Maintaining direction and control; What's in a written agreements?; Describing your activities - Segment 3


Well, what is direction and control?

As a rule, having direction and control means the charity is the one that decides how its resources are to be used.

The CRA expects a charity will be the one that is making the decisions on what you might call the big issues such as the activity's overall goals, how the activity will be carried out, the area or region where it will be carried out, who benefits and so on.

And this is not to say an intermediary cannot provide advice or recommendations on how a charity should use its resources. Often local organizations, of course, have the best knowledge about an area and its needs.

Any charity would be well advised to take this advice into account when planning an activity with an intermediary but the charity must be free to accept or reject the advice as the Canadian charity chooses.

I'll mention now that we'll actually encounter a very specific exception to this requirement for direction and control a little later but we'll come back to that.

Does this mean the charity has to micro manage its intermediaries?

And when I talk about direction and control, I don't mean to give the impression the charity always has to be looking over the shoulder of the intermediaries. It's true that a charity must be the one that decides how the resources are to be used but an intermediary can make many of the day-to-day operational decisions on behalf of the charity.

Using its local knowledge to make the best decisions such as where to buy goods from, who to hire locally, who is most in need of help and so on. With this in mind, of course, the intermediary should still report back to the charity on the steps it has taken so that the charity can continue to monitor the use of its resources and make sure that they are used appropriately.

How can a charity direct and control the use of its resources?

We've been talking about direction and control, of course.

So now, the Income Tax Act certainly requires a charity to use its resources for its own activities but does not describe how a charity should prove or demonstrate that it has done so.

These measures of direction and control on the slide here are recommended by the CRA as a good way to demonstrate a charity's resources are being used for its own activities. For example, a charity could put a written agreement in place with the intermediary, implement the terms of those -- of that written agreement, monitor and supervise the activity being carried out, provide ongoing instructions when necessary and so on.

I should mention; it's entirely possible that a charity might be able to come up with a completely different set of measures of direction and control. Really, as long as the charity can demonstrate that its resources are being used for its own activities, the CRA should be satisfied.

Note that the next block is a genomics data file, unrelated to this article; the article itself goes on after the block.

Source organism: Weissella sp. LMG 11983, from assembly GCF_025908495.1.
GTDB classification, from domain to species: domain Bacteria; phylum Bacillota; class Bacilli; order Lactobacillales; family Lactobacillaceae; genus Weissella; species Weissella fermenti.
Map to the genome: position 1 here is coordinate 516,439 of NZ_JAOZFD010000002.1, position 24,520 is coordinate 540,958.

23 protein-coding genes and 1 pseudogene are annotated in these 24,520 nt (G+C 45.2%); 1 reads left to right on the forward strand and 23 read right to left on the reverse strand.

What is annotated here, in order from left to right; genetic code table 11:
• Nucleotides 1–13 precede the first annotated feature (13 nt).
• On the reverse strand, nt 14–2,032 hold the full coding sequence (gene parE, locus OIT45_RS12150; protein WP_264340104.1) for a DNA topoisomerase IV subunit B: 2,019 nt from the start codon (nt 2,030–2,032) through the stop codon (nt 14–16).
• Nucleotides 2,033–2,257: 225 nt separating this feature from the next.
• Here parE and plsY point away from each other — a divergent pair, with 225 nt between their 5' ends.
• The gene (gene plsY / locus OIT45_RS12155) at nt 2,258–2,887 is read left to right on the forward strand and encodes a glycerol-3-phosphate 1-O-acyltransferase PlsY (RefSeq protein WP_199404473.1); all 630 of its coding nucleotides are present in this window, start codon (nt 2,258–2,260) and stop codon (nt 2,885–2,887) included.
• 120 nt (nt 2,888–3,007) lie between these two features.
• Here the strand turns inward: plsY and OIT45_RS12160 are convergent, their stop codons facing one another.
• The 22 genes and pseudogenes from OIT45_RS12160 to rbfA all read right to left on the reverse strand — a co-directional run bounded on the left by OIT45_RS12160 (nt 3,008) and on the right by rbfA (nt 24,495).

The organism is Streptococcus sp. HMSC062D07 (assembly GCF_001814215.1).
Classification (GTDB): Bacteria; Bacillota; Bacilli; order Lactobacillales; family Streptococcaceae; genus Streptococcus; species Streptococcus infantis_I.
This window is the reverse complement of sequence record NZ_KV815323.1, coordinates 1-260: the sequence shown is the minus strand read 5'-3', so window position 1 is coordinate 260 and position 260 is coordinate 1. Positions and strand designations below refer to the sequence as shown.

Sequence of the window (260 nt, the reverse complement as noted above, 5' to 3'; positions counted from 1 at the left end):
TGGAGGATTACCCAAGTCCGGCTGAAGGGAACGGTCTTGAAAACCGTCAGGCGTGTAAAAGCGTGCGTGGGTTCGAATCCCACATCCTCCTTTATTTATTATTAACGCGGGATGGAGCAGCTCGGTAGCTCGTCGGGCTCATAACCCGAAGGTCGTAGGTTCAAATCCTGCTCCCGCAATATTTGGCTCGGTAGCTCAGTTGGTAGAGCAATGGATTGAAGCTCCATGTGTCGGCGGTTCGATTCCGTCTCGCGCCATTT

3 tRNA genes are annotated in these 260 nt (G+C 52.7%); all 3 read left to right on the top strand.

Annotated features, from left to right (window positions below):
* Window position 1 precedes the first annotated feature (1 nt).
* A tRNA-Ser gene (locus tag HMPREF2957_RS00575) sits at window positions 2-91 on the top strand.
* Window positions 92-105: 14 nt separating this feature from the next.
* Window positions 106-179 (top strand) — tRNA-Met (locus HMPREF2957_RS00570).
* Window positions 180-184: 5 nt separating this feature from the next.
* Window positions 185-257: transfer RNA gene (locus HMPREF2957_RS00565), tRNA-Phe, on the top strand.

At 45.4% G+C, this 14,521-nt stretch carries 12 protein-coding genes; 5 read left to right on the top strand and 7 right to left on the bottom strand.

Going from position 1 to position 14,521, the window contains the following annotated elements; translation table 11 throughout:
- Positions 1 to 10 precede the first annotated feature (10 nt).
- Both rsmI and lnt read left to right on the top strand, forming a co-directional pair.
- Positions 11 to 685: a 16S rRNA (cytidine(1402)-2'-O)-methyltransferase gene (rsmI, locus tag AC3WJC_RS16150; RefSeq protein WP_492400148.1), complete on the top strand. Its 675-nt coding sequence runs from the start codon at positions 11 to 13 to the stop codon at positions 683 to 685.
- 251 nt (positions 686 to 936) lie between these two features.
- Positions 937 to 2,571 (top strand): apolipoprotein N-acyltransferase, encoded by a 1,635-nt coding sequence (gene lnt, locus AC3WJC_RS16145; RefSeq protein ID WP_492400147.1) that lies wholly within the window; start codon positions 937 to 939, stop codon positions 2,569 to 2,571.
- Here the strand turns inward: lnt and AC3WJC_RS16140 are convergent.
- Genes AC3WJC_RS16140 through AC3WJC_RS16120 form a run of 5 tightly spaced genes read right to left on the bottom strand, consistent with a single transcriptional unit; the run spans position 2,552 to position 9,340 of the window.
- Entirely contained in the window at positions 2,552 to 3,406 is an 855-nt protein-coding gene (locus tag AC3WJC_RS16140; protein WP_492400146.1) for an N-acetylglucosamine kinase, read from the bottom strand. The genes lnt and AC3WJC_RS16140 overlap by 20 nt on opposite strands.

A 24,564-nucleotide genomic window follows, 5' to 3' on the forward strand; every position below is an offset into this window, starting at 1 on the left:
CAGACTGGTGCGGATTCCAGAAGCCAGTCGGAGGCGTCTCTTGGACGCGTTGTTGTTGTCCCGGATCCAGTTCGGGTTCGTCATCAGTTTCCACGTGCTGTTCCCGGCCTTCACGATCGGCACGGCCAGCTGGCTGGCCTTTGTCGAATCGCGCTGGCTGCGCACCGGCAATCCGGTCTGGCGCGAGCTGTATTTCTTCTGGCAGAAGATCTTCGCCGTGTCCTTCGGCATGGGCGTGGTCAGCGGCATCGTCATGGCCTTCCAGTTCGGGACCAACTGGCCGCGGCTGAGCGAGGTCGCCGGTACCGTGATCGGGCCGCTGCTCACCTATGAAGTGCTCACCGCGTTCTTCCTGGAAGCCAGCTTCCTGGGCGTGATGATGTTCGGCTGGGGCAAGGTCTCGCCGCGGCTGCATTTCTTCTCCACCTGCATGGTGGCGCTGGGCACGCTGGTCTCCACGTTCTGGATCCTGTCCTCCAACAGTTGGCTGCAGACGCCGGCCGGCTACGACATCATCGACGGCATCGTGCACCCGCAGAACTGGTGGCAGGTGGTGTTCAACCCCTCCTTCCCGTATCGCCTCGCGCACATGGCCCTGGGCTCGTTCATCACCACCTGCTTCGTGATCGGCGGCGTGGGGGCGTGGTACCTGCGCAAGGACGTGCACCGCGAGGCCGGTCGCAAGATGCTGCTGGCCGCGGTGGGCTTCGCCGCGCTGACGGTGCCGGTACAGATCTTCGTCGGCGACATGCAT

And I'm just going to talk a little more in detail about just some of these measures of direction and control. I want to start with what is a written agreement?

And I would like to spend some time on the written agreement because a properly structured and implemented written agreement can be one of the best ways to demonstrate direction and control. A written agreement is a document that can establish the relationship between the charity and the intermediary. And the CRA always recommends having one in place.

Just having a written agreement on its own is not sufficient. If a charity created and signed a written agreement with a non-qualified donee but then didn't implement the terms and make sure the agreement was actually adhered to, then obviously that particular written agreement is not a very useful measure of direction and control.

The charity has to make sure that the written agreement is followed, whatever is put in place.

And this slide just lists what are the basic elements of a written agreement and also, I should note that these -- all of these elements are in the guidance that's available on our website as well.

Listed here are the very basic elements, including a description of activities, schedules, the right of inspection of the project and so on.

Really is a very short summary, a written agreement will describe the activity that is going to occur and all the terms and conditions under which it will be carried out so that everything is clear to all parties.

What is a description of activities?

And this is, again, one of the most important elements of direction and control.

It might appear very basic, but the CRA has certainly seen written agreements or proposals to work with intermediaries by charities that have almost no information on how the program is actually to be accomplished. And without that kind of detail, it can be impossible to determine whether the activity is acceptable, whether the activity serves a charitable purpose or not.

We recommend that a charity provide as much information as possible regarding the activity and how it is to be carried out. Basically, the more detailed, the better. For example, what the activity is, where it will be carried out, proposed budget and so on.

The description of activities will ideally be in the written agreement with the intermediary but, of course, the charity could also place the information on its own files in Canada.

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